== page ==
At the same time, we are not just interested in the context of IT industry development: we are interested in the changes in business strategy and the building of technological capabilities that are taking place within the IT industry as well. China’s industry is already so large and so diverse that it is difficult to make meaningful statements that apply to the entire industrial economy. Examining strategy and capabilities -- especially innovative capabilities -- gives us a crucial benchmark to assess how real the changes in the IT industry have been. What alternative strategies are emerging in China to the now discredited “big-is-better” chaebol-type model? Will China become a leading world technology power? Or will limitations in its economic and innovation system and in its position in the world knowledge economy prevent China from moving beyond its current status of a low-cost global export manufacturing platform? In this sense, we assess China’s IT industry as an exemplar of China’s overall industrial transformation. From the perspective of the IT sector, we see a fairly successful transition toward a capitalist market economy for China. In the IT sector, state-owned firms, while present, play a secondary role. In the overall industrial economy state ownership is still significant, but it is now concentrated primarily in natural resource sectors and utilities. By contrast, in those sectors where technical innovation is critical, such as IT hardware and software, China has muddled through to a highly flexible, internationally open, and entrepreneurial solution. In contrast to a pessimistic literature that provides a backward-looking appraisal of the weakness in the Chinese industrial economy (e.g., Nolan, 2002; Steinfeld, 2004; Gilboy, 2004; Rosen; 2003), we argue that the IT industry has played a crucial role both in transforming China’s industrial economy; and in forging a peculiar Chinese model of developing a vibrant high-tech industry. A hybrid mixture of ownership and corporate governance patterns has been combined with aggressive policies to foster alliances with global industry leaders and leading universities. This has enabled Chinese IT firms to accelerate the development of management and innovative capabilities. This approach reflects the current needs of China’s evolving industrial economy and it has worked surprisingly well in generating critical management and innovative capabilities.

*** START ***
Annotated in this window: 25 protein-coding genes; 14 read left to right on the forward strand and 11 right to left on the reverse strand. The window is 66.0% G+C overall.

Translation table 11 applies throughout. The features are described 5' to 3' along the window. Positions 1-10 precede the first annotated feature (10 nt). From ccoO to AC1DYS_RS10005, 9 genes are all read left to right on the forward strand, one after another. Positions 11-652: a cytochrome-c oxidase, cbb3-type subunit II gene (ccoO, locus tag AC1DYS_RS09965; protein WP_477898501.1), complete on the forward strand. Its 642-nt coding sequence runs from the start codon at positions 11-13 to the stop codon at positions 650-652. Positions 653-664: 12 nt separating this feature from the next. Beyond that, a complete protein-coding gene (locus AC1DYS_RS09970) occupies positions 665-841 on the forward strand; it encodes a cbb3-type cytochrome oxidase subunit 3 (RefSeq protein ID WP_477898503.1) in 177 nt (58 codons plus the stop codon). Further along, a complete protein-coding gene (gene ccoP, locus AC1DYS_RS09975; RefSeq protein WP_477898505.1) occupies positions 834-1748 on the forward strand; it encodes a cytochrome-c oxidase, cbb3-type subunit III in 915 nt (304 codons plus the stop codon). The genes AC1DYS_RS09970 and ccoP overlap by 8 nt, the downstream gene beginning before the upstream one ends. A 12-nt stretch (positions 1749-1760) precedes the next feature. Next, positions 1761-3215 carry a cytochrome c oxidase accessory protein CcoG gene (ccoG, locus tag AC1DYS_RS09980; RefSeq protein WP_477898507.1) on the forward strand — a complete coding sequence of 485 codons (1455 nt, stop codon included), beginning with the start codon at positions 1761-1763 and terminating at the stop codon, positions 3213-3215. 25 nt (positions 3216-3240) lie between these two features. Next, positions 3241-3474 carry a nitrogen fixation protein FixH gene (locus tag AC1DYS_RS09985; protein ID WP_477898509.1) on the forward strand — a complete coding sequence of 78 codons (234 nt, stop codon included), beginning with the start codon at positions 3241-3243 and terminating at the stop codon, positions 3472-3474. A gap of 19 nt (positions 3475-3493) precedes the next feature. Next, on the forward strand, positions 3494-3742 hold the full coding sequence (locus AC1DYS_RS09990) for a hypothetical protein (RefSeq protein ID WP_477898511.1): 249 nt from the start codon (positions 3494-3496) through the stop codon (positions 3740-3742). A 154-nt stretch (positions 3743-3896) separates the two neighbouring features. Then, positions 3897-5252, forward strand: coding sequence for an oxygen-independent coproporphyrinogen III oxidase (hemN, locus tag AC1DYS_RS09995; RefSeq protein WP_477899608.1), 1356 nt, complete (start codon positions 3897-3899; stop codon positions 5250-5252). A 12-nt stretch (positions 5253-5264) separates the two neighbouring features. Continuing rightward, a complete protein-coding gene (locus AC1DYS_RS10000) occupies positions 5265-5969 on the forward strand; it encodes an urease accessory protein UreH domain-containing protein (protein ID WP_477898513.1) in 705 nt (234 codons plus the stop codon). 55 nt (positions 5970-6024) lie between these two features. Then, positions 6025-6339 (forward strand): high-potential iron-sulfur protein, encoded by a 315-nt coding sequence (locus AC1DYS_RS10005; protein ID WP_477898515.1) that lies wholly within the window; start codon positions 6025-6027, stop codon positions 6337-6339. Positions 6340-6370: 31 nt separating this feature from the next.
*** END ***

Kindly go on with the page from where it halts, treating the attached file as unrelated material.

The first section describes how China’s contemporary industrial economy emerged from the state-run economy through a process of gradualist transition and incremental marketization. This section also introduces the first of the illustrative companies in the IT industry, the computer firm Legend/Lenovo. The next section describes the emergence of a broader three-tiered industrial system, and indicates where Chinese IT companies fit in. The third section highlights new opportunities and challenges for Chinese IT firms that result from their progressive integration into global production and innovation networks. The fourth section introduces Huawei, China’s largest telecommunications and networking equipment manufacturer, our second illustrative example. We examine Huawei’s strategy and business model, and show how the company is seeking to exploit the new international division of labor to foster its management and innovative capabilities.

Keywords: China, IT industry, China industrial strategy

JEL Classification: O1, O25, O30, O53

Suggested Citation

Ernst, Dieter and Naughton, Barry J., China's Emergent Political Economy – Insights from the IT Industry (September 15, 2008). in C. McNally, editor, China’s Emergent Political Economy – Capitalism in the Dragon’s Lair Routledge" Routledge, 2008. Available at SSRN: https://ssrn.com/abstract=2742927 or http://dx.doi.org/10.2139/ssrn.2742927

Dieter Ernst (Contact Author)

East-West Center ( email )

1601 East-West Road
Honolulu, HI 96848-1601
United States

Centre for International Governance Innovation (CIGI) ( email )

57 Erb Street West
Waterloo, Ontario N2L 6C2
Canada

Barry J. Naughton

University of California, San Diego - Graduate School of International Relations and Pacific Studies (IRPS), Economics ( email )

United States

University of California, San Diego (UCSD) - 21st Century China Center ( email )

9500 Gilman Drive #0519
La Jolla, CA 92093-0519
United States